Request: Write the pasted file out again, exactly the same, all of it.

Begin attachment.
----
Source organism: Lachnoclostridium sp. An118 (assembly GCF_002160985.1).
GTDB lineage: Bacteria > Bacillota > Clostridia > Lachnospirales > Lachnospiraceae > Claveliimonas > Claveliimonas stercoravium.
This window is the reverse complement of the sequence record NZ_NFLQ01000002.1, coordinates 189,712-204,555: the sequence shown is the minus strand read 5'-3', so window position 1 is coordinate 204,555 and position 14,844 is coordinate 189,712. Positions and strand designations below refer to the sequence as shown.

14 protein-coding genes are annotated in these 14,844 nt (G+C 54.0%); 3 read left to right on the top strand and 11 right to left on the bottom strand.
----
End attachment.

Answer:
Source organism: Lachnoclostridium sp. An118 (assembly GCF_002160985.1).
GTDB lineage: Bacteria > Bacillota > Clostridia > Lachnospirales > Lachnospiraceae > Claveliimonas > Claveliimonas stercoravium.
This window is the reverse complement of the sequence record NZ_NFLQ01000002.1, coordinates 189,712-204,555: the sequence shown is the minus strand read 5'-3', so window position 1 is coordinate 204,555 and position 14,844 is coordinate 189,712. Positions and strand designations below refer to the sequence as shown.

14 protein-coding genes are annotated in these 14,844 nt (G+C 54.0%); 3 read left to right on the top strand and 11 right to left on the bottom strand.